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Early this morning, Evan Rachel Wood posted a statement on Instagram alleging that her former fiancé, Marilyn Manson, abused her during their relationship.

“The name of my abuser is Brian Warner, also known to the world as Marilyn Manson,” she began. “He started grooming me when I was a teenager and horrifically abused me for years. I was brainwashed and manipulated into submission. I am done living in fear of retaliation, slander, or blackmail. I am here to expose this dangerous man and call out the many industries that have enabled him, before he ruins any more lives. I stand with the many victims who will no longer be silent.”

Wood’s relationship with Manson first became public in early 2007, when the Westworld star was 19 years old. At the time, Manson was 36, and had recently filed for divorce from his first wife, Dita Von Teese. Wood and Manson became engaged in 2010 but separated later that year.

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As well as posting her own statement, Wood has shared multiple accounts by other women who claimed to have been subjected to abuse by Manson. The musician has yet to respond to the allegations made on Instagram. BAZAAR.com has reached out to Manson’s representative for comment.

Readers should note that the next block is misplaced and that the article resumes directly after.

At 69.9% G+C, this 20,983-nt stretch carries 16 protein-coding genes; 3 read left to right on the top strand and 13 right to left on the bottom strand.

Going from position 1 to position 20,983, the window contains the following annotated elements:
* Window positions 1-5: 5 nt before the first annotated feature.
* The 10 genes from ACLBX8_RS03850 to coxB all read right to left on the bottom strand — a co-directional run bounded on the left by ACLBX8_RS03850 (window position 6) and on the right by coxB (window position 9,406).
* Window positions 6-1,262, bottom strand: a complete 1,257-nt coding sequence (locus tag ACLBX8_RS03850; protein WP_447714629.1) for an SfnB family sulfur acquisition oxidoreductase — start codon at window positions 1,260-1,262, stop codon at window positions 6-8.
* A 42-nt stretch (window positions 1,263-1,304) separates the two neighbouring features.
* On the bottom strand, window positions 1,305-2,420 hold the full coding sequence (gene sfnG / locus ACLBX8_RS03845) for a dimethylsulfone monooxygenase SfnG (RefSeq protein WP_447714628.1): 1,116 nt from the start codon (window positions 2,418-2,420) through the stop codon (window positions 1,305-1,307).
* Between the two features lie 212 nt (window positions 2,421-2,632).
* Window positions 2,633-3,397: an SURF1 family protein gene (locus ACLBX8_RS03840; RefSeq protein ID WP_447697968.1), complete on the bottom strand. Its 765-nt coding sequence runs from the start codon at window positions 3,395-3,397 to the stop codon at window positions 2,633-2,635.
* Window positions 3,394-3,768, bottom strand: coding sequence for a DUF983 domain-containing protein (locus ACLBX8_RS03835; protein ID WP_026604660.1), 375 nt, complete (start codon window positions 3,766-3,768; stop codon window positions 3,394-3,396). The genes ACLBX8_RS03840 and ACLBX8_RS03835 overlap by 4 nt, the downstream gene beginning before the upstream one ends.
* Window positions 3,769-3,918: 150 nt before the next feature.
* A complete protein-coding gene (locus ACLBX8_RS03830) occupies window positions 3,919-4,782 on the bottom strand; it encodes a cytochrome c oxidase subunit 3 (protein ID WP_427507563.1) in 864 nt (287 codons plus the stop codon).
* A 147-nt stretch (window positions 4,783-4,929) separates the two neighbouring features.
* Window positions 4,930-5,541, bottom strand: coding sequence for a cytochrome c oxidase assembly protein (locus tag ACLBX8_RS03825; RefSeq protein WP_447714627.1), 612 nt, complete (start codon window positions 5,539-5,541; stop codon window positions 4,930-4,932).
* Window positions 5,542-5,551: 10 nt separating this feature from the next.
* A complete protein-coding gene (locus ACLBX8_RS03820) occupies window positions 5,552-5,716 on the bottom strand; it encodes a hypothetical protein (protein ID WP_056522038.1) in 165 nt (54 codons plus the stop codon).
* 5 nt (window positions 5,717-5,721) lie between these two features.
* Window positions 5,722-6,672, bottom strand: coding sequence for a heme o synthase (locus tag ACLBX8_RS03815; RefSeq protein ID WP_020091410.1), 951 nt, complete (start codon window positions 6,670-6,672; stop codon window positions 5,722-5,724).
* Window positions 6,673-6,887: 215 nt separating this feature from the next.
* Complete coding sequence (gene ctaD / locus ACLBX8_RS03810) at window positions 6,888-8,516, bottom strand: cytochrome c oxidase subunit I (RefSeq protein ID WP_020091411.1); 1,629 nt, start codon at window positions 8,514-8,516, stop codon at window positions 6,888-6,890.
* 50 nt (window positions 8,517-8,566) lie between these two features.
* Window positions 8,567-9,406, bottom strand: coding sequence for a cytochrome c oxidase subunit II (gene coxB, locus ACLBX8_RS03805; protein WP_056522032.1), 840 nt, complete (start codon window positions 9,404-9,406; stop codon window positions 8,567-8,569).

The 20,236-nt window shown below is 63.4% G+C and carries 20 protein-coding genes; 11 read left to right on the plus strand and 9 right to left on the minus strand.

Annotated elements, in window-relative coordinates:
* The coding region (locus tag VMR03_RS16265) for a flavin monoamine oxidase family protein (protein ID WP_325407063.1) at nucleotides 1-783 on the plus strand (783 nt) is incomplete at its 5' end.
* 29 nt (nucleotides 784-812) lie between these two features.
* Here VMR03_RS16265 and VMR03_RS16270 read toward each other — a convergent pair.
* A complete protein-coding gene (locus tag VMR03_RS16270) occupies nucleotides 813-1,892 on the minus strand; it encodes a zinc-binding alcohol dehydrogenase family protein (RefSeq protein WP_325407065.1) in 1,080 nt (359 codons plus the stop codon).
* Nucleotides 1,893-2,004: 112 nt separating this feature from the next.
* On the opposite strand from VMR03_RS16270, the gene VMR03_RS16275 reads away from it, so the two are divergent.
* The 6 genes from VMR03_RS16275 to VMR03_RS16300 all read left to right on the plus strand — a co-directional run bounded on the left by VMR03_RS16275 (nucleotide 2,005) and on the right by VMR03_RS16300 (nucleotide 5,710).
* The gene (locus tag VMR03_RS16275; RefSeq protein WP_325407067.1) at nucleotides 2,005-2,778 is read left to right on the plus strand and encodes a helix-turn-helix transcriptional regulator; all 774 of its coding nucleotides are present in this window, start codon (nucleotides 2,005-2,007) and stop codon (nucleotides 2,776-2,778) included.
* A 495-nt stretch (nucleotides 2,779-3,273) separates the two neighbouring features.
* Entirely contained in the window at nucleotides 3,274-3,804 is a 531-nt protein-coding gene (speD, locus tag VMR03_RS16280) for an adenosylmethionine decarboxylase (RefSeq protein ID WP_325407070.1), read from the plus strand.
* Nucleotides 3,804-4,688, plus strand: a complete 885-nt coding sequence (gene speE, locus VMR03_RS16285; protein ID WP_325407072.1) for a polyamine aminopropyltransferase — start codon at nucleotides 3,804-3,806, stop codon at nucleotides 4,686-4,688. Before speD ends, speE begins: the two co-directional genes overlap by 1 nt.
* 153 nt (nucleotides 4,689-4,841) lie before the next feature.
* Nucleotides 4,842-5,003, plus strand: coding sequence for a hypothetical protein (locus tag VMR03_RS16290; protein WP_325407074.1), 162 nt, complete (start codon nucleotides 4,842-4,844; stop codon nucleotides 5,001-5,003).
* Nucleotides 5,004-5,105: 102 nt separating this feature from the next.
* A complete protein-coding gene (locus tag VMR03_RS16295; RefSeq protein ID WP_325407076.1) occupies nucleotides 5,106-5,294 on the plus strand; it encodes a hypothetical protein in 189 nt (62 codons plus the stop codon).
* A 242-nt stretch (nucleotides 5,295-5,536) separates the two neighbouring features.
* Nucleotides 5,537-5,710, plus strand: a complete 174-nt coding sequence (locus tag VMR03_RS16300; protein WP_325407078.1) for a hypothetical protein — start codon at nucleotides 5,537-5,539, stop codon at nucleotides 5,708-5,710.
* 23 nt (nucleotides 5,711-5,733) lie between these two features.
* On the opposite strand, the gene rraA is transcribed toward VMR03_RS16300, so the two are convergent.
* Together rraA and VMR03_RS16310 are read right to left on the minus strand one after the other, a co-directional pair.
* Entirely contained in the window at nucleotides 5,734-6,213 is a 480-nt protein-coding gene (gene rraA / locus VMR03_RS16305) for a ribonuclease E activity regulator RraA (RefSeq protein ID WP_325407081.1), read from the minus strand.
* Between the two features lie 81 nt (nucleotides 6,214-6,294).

In 2018, a police report was filed against Manson alleging “unspecified sex crimes dating back to 2011.” At the time, Manson’s attorney, Howard E. King, released a statement to The Hollywood Reporter that said, “The allegations made to the police were and are categorically denied by Mr. Warner and are either completely delusional or part of a calculated attempt to generate publicity. … Any claim of sexual impropriety or imprisonment at that, or any other, time is false.”

In 2016, Wood revealed in a letter to Rolling Stone that she had been sexually assaulted twice. She wrote, “I have been raped. By a significant other while we were together, and on a separate occasion, by the owner of a bar.” In the letter she revealed, “The first time I was unsure that if it was done by a partner it was still in fact rape, until too late. Also who would believe me.”

In 2019, Wood opened up about sexual assault, without naming names, in conversation with Chanel Miller for BAZAAR.com. “I get a lot of people asking why I haven’t named my abuser,” Wood said. “Part of my story is that I’m too afraid, and I forgive myself for that, and I know that’s not my fault. I don’t feel safe. And that’s one of the reasons I wrote the Phoenix Act. So when people ask why I haven’t named my abuser, it’s because I can’t. I just don’t feel safe enough, and that’s part of the problem.”

She continued, “I mean, he definitely knows that I’m talking about him, I’m sure he’s caught wind of it, and that’s a terrifying thought. But again, the reason that I really decided to go [public] with this was because I found out he had abused other women. That changed everything. It helped me feel stronger, because it wasn’t just about me—I’m not just fighting for me anymore.”

If you or someone you know is affected by sexual assault, contact the National Sexual Assault Hotline at 800-656-HOPE (4673) or find support online at rainn.org.

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